That means if something’s available on Amazon among other places—and it usually is, since the website sells more than 350 million products—it’s almost certain to have the best price.
As Matt Stoller (Big, 5/30/21) points out, since Amazon takes a big cut of third-party sellers’ earnings, and requires them to offer “free shipping” to Prime members, those retailers are forced to raise their Amazon prices to come out in the black—and since they can’t list their prices any lower elsewhere or they’ll be essentially cut off by Amazon, consumers pay inflated prices, whether they buy from Amazon or not. This is at the heart of the recent antitrust suit filed against the online giant (Wired, 5/25/21).
The lure of affiliate links
The distorting influence of advertising on corporate media has long been obvious (which is why FAIR has always rejected an advertiser-funded model for our own work). Advertiser-funded news that regularly criticizes major advertisers, or the capitalist system in general, is at risk of losing its funding sources.
Much less attention has been paid to affiliate links. But if you try to estimate the amount of money the Times gets from Amazon every month through its Wirecutter links, it’s almost certainly on par with or more than any other individual advertiser in the paper. In its annual earnings report, the paper showed about $400 million in 2020 advertising revenue. The year the Times acquired Wirecutter, the startup’s annual profit was estimated to be around $10 million, and two years later the paper had claimed 50% year-over-year revenue growth for the unit. It apparently makes up the most profitable portion of the company’s “other revenue” category, which netted just under $200 million last year.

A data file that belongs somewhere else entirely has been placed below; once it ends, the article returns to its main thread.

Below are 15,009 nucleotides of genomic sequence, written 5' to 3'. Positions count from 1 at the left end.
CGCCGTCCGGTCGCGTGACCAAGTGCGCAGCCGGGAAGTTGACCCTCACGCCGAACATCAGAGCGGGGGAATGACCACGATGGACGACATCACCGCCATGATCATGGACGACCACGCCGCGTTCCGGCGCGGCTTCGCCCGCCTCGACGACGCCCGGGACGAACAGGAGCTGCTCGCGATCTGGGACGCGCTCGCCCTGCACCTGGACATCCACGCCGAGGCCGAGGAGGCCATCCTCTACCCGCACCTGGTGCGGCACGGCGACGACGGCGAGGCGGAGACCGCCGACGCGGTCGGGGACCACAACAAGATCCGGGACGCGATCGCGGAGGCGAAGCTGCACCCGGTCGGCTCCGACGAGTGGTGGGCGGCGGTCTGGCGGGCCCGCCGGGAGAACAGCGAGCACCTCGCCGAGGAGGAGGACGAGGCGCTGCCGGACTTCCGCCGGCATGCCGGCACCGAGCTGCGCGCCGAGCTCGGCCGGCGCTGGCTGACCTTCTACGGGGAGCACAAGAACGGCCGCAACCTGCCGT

But affiliate link revenue is different from advertising revenue in one important sense. If people see an ad in the Times for a car and they don’t buy that car, it makes no difference to the Times’ bottom line. Car companies can’t track which ad placements drive individual sales; an ad in the Times is more about building or sustaining a brand’s reputation than it is about direct translation to sales.
But if people see an affiliate link to Amazon on Wirecutter and don’t click through to buy the product, that directly hurts the Times’ bottom line. And any dings to Amazon’s reputation could impact that as well. So in that sense, it’s an even more dependent and conflicted relationship.
Would the Times‘ coverage of Amazon—which, as we’ve pointed out, is occasionally quite good—be tougher and more frequent if a less significant portion of its revenue didn’t come straight from the retail behemoth? It’s impossible to say—and that’s a problem. But perhaps more importantly, anodyne Wirecutter articles that instruct Times readers how best to shop at Amazon serve to blunt any impact from critical coverage from reporters like Weise. Indeed, it’s hard to hold the powerful to account while simultaneously pushing customers their way.